Terminology: Clarification of the words network 'link', 'device', 'interface' Cut to the chase: So which is it? Is an IP assigned to an interface, link, or device? What distinguishes these three things? Caveat: This is a critical review of the iproute2 utilities or documentation thereof, to gain a better understanding of them (mainly, ip). It …

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What is the difference between a byte and a character (at least *nixwise)?

What is the difference between a byte and a character (at least *nixwise)? I understand that any character is comprised of one or more byte/s. If I am not mistaken, at least in *nix operating systems, a character will generally (or totally?) be comprised of only one byte. What is the difference between a byte …

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What does the letter 'u' mean in umask?

What does the letter 'u' mean in umask? Is it “user mask” or something? Wikipedia does not have details, but says the feature has been in Unix since 1978. POSIX just says it is the “file mode creation mask”. Asked By: Lassi || Source Nothing in man umask, but in bash help umask says Sets …

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What does "inet" stand for in the ip utility?

What does "inet" stand for in the ip utility? I would assume ‘inet‘ stands for internet ip address, but is that correct? (And ‘inet6‘ being internet ip address v.6.) ip a yields a list of virtual (and physical?) network devices. When an IP address is mapped to a device, it is displayed as 1: lo: …

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Understanding piped commands in Unix/Linux

Understanding piped commands in Unix/Linux I have two simple programs: A and B. A would run first, then B gets the “stdout” of A and uses it as its “stdin”. Assume I am using a GNU/Linux operating system and the simplest possible way to do this would be: ./A | ./B If I had to describe this …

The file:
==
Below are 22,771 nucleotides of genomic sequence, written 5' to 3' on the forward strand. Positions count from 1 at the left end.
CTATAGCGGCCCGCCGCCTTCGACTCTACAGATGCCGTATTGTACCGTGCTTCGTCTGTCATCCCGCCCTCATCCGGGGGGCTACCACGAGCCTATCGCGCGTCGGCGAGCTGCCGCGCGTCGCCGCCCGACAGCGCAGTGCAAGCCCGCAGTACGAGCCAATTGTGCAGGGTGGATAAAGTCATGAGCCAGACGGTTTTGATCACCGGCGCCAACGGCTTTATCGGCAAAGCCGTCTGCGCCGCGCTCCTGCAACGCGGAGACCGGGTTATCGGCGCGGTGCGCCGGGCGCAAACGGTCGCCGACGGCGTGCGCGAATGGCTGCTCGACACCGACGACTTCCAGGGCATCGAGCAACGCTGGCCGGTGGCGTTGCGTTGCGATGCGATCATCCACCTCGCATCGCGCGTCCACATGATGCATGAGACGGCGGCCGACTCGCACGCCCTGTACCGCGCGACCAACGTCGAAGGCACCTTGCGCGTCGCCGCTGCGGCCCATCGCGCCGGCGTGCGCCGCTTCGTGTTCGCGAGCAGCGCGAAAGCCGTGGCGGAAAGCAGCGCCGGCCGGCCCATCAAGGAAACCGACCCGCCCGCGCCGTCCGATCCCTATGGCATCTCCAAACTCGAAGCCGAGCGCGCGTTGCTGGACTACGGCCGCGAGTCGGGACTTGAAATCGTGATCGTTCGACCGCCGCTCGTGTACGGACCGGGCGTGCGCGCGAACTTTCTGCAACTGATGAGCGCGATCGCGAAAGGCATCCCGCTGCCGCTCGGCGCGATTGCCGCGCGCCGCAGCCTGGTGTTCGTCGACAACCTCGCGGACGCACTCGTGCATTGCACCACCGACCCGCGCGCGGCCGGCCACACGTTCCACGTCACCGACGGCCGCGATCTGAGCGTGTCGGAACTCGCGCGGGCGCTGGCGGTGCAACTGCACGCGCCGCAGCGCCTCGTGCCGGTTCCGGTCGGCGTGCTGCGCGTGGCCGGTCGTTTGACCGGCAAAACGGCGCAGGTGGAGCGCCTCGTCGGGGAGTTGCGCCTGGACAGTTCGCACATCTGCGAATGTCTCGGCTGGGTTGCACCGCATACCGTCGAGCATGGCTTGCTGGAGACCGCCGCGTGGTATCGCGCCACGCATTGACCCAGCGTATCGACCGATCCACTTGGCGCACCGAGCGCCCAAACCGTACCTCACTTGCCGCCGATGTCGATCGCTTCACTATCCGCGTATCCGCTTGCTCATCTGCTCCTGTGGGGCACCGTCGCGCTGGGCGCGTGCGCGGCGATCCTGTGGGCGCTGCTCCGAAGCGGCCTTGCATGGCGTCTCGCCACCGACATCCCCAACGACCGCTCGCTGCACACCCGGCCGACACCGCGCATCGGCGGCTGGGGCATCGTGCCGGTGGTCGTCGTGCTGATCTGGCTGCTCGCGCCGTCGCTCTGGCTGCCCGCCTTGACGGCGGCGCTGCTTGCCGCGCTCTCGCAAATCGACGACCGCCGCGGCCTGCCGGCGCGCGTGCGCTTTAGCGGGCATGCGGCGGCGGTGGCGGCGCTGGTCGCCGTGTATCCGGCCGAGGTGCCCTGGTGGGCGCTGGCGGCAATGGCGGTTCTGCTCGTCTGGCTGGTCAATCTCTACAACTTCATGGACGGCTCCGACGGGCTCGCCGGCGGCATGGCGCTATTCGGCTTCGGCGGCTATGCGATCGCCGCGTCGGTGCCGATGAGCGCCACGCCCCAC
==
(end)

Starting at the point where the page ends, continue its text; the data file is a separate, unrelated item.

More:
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What are X server, display and screen?

What are X server, display and screen? From https://unix.stackexchange.com/a/17278/674 If you run ssh -X localhost, you should see that $DISPLAY is (probably) localhost:10.0. Contrast with :0.0, which is the value when you’re not connected over SSH. (The .0 part may be omitted; it’s a screen number, but multiple screens are rarely used.) There are two …

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Why is the Nginx webserver called a "reverse proxy"?

Why is the Nginx webserver called a "reverse proxy"? Why is the Nginx webserver called a “reverse proxy”? I know any “proxy” to be a “medium” and this touches a more basic question of “how can a medium be forward or reverse”. Asked By: user149572 || Source A typical “forward” proxy (commonly just called “proxy”) …

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What does "process accounting" mean in Linux?

What does "process accounting" mean in Linux? I’m working with Docker in action‘s book, and I have seen the term “process accounting” several times. I am in a containerization of the application context. I would like to know more about this concept of process accounting. Google found me some finance accounting articles; I am looking …

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command line terminology: what are these parts of a command called?

command line terminology: what are these parts of a command called? At the command line I often use “simple” commands like mv foo/bar baz/bar but I don’t know what to call all the parts of this: ┌1┐ ┌──2───┐ git checkout master │ └──────3──────┘ └───────4─────────┘ I (think I) know that 1 is a command and 2‘s …

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What do snap, snapd and Snappy refer to?

What do snap, snapd and Snappy refer to? I understand (broadly) how snap packaging works. But what precisely do each of “snap”, “snapd” and “Snappy” refer to? It seems like “snap” refers to many things (package format, terminal command…), “snapd” is a specific tool and “Snappy” is no longer used [1] [2]? [1]: The only …